At the ends you can just tie off, thread back through if the silk is fine, or enlarge the end pearl holes, use french wire or not, use calottes, crimps.
    I would love to see the back of the Queen to see how her pearl necklaces are made...or the Duchess of Cornwall who nearly always wears pearls (often the same three strand with the amethyst clasp)
    I'm adding a photo of her wearing this
    Last edited by pearlescence; 04-07-2010 at 09:29 PM.

  5. #5
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    knotty panda is offline Pearl Knotting & Wire Expert Senior Pearl-Guide.com Pearl Expert
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    I don't think nymo holds the knot well at all. (Maybe it's just the one and only spool I bought.) I'd try a different synthetic before I'd do nymo.

    Pearlessence: I think there are so many different methods because everyone works differently and you truly do have to see what's best for you. I can't imagine using tweezers. But I do use a straight pin if I need an awl in the same way you use the darning needle. It's a good technique when the thread absolutely, positively, needs to be kept straight during the stringing process. It makes finishing so much more cleaner and easier than snuggling the knot down by separating threads.

    Mervione: There's no right way or wrong way. Just use the way that makes you the least nuts!
    Last edited by knotty panda; 04-19-2008 at 10:11 AM.
    Pretty Panda pic by nlerner on her U.S. excursion last year, San Diego Zoo.[/SIZE][/SIZE]

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    Maybe Nymo it doesn't hold knots well with the one thread version of knotting, but it is fine for the much easier two thread knotting. To defend two thread knotting- it is shown in the knotting video Mia made in China (see stickys in Pearl Books and Resources for the thread put up by Jeremy) It made fine knots in the 20mm or so SS pearl necklace Mia's knotter was making. 2thread knotting is also used by the demonstrator in the video I put up on knotting. , so rest assured that most of the professionals use one doubled thread (or more) with a needle. For an inexpensive book on many knotting techniques, try Henrietta Virchek's book, Pearl and Bead Stringing

    I mentioned Nymo because it is cheap, found in so many stores online and comes in as many colors as silk. What if you decide to take it apart several times before you get it right? There is no reason not to start with silk, but the stuff on the cards is relatively expensive for only 6 meters or so ( If you can find it without a needle) and a spool of silk thread is around US $12.00 for 1000 meters or so (found at Bella's Findings at $6.00 wholesale price). That's a lot of thread in one color for a beginner. For $12 you could get 4 spools of Nymo (or other colorful synthetic) in different colors.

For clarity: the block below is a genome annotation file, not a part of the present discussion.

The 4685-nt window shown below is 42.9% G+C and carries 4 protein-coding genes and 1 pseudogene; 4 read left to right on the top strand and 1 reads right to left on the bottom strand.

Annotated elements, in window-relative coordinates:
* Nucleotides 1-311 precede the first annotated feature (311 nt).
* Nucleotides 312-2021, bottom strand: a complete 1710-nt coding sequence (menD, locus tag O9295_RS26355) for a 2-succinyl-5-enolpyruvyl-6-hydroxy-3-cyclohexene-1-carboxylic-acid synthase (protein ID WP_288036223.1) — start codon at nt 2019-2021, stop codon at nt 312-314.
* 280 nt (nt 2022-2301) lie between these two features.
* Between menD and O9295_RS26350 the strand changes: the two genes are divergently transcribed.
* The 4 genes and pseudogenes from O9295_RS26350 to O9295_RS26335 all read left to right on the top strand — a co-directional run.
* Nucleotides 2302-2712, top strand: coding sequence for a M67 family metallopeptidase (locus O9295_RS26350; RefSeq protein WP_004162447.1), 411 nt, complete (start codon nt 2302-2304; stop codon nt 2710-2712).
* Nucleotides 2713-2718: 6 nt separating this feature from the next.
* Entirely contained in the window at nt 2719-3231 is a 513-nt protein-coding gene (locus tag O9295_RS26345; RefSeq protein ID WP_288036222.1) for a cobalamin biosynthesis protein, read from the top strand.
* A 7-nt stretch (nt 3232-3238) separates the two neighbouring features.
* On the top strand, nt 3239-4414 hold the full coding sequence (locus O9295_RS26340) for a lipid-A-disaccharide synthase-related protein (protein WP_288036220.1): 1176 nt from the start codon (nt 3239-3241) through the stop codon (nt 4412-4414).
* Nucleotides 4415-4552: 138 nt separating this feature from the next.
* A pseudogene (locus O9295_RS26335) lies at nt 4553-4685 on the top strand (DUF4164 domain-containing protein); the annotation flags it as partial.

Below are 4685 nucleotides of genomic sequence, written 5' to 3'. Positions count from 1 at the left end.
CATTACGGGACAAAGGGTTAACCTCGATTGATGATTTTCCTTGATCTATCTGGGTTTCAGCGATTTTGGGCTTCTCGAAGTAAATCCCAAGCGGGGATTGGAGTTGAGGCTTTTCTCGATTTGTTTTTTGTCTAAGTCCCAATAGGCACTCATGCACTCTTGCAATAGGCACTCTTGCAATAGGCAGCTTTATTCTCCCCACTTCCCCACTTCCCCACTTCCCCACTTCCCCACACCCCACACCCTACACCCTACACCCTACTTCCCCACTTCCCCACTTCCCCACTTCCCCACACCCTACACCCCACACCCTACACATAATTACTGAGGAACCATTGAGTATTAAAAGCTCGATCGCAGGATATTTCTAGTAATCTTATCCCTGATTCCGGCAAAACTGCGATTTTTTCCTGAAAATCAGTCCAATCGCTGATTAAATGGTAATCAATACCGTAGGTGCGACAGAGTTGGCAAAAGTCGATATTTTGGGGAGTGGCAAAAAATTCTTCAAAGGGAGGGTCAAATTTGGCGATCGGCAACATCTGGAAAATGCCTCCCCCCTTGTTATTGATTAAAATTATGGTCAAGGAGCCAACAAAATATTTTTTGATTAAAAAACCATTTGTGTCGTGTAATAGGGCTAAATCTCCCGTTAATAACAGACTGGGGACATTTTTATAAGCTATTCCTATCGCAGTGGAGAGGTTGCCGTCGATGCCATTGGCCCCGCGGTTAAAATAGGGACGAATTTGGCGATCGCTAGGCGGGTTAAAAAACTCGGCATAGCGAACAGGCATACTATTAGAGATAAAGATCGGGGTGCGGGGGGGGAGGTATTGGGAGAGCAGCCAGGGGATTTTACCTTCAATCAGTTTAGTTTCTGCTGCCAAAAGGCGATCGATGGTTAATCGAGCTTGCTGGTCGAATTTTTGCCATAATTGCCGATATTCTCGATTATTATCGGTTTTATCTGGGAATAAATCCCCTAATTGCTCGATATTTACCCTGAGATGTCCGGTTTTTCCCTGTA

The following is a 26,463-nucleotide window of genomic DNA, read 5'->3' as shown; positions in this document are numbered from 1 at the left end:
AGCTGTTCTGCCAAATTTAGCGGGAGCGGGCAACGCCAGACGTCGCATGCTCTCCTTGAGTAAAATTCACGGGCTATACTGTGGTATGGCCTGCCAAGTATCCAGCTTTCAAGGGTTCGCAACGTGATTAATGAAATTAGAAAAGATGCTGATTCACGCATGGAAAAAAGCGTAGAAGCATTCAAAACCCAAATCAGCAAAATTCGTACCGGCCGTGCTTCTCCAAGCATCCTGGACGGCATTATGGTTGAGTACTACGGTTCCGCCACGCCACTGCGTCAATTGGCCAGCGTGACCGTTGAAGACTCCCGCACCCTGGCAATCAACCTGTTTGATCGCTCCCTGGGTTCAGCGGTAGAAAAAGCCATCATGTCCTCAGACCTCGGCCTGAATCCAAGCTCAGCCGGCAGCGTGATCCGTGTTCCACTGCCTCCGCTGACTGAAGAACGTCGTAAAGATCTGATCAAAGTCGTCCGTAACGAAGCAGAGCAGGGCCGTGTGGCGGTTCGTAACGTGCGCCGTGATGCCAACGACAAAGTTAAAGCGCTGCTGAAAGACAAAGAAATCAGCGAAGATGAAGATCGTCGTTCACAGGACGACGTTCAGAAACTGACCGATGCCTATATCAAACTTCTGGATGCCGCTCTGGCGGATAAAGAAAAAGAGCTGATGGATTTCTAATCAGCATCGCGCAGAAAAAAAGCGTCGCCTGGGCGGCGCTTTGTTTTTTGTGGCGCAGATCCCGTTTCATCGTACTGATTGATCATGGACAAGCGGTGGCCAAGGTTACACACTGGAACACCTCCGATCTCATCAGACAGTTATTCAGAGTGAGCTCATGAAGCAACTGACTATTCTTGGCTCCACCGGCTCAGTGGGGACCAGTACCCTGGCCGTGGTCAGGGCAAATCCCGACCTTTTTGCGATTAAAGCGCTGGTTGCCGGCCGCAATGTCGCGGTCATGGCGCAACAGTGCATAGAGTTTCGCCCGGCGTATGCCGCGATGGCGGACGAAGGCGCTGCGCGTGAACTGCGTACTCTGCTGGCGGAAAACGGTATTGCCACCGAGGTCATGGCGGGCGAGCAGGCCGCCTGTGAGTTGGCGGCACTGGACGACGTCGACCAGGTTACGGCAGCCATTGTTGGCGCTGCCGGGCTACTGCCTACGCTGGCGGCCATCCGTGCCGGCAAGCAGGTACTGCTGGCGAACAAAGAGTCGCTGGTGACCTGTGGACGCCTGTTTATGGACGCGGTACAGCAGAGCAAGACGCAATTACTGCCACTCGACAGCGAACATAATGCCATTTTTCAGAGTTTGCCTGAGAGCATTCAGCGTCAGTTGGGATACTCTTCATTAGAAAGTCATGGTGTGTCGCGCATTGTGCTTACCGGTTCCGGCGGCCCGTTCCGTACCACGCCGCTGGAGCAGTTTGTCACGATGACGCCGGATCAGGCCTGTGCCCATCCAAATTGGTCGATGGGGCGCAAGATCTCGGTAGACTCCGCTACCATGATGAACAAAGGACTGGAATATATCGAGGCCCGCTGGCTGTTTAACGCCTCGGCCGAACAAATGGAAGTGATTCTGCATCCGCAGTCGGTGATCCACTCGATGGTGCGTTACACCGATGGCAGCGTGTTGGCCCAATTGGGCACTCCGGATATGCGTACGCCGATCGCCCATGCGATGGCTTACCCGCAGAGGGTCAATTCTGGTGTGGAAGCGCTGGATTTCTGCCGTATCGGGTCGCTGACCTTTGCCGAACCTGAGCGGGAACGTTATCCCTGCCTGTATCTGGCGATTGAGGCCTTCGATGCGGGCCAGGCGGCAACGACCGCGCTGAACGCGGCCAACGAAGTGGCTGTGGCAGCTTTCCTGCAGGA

The nuances knotty is talking about hardly apply until you develop your own preferences, which you will do.

    Hey knotty.
    What did you mean by this?
    It makes finishing so much more cleaner and easier than snuggling the knot down by separating threads.
    Finishing what? Attaching the clasp? As for the knotting itself, refer to my bracelet in the Silk Challenge thread. Those knots are perfect little beauties. Knotty, you have never put up any pictures to illustrate your knotting, so I am knot sure what you mean. It would be very nice to have photos of what you mean.

    Never mind. I found my picture from the silk challenge. This was knotted with Power Pro beading thread. Powerpro only comes in white and moss green, which is why I didn't mention it. I can't think of any synthetic thread with as many colors as Nymo, but any brand of BEADING thread you find will do. (don't use sewing thread unless you find some of knotty's 1000 denier silk from YLI. I can't find any YLI in Tuscon or online except for on the YLI site which is not retail.)
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    Last edited by Caitlin; 04-19-2008 at 05:37 PM.

  7. #7
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    Quote Originally Posted by Mervione View Post
    . . . so I tried that method since it seemed easier. The knots came out really tiny, and I could just pull the pearls I was knotting right over them, so I decided to string with 4 threads to make them bigger, but then they were way to big for the drillhole. So I tried with 3 threads, same result. So now Iīm wondering:

    1. Is the problem that the drillhole is too big/small?
    2. Is the problem the thread? (No idea what it is made of. Cotton?)
    3. Is this method completely wrong anyway?

    Thanks.